• Work with patients to develop and strengthen the muscles used to swallow
  • Counsel patients and families on how to cope with communication disorders

Speech-language pathologists work with patients who have problems with speech, such as being unable to speak at all or speaking with difficulty, or with rhythm and fluency, such as stuttering. They may work with those who are unable to understand language or with people who have voice disorders, such as inappropriate pitch or a harsh voice.

Speech-language pathologists must also do various administrative tasks, including keeping good records. They record their initial patient evaluations and diagnoses, treatment progress, any changes in a patient’s condition or treatment plan, and, eventually, their final evaluation when the patient finishes the therapy.

Some speech-language pathologists specialize in working with specific age groups, such as children or the elderly. Others focus on treatment programs for specific communication or swallowing problems, such as those resulting from strokes or cleft palate.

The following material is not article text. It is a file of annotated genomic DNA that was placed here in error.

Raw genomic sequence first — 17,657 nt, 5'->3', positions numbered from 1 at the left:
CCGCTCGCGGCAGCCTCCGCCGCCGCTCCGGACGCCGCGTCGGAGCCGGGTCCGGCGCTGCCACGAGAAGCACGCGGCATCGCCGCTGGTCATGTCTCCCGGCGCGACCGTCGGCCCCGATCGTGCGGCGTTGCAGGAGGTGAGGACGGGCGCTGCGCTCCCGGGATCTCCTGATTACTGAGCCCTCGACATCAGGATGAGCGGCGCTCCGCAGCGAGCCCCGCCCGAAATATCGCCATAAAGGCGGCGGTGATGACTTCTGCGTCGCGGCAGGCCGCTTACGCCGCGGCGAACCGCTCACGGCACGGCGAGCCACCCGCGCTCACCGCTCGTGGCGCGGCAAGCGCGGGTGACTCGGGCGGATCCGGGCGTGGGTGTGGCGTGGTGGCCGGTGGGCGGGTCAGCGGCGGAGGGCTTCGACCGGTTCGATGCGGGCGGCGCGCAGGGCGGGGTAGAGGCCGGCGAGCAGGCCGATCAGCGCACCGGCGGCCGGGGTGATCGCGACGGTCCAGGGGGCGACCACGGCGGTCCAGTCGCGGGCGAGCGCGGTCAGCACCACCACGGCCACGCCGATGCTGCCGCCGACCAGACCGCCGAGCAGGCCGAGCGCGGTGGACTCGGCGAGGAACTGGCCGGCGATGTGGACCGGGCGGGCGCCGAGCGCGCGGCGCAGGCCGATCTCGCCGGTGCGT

Speech Therapy with Children

In the development of speech in children, you should be focusing on three main areas. The first of these, and most obvious, is articulation. If a child is not able to properly sound out words, they will always have problems with speech. Second is language. A child must understand how different parts of a word work together, what role semantics and syntax play, and the social aspects of language. Literacy is the last and third area of focus. The ability to comprehend the meanings of different parts of speech and understand what is being said to you is integral in your ability to effectively communicate.

To improve articulation in your child you need to have them practice the sound that is proving difficult repeatedly throughout the day. To begin, only focus on the sound by itself. For instance, to work with the s only make an s sound with no other syllable. After this is mastered, you may add syllables, like s-ah, and then work up to full words. An understanding of language can be greatly enhanced simply by reading or talking with your child every single day. As children see language used and are encouraged to use it, they will naturally build a greater understanding of this concept.

Literacy can be built also by reading a book or telling a story. Throughout reading or storytelling, ask your child questions about what they are hearing or saying. For instance, ask them what has happened so far, what they think will happen, and why events are unfolding the way that they are.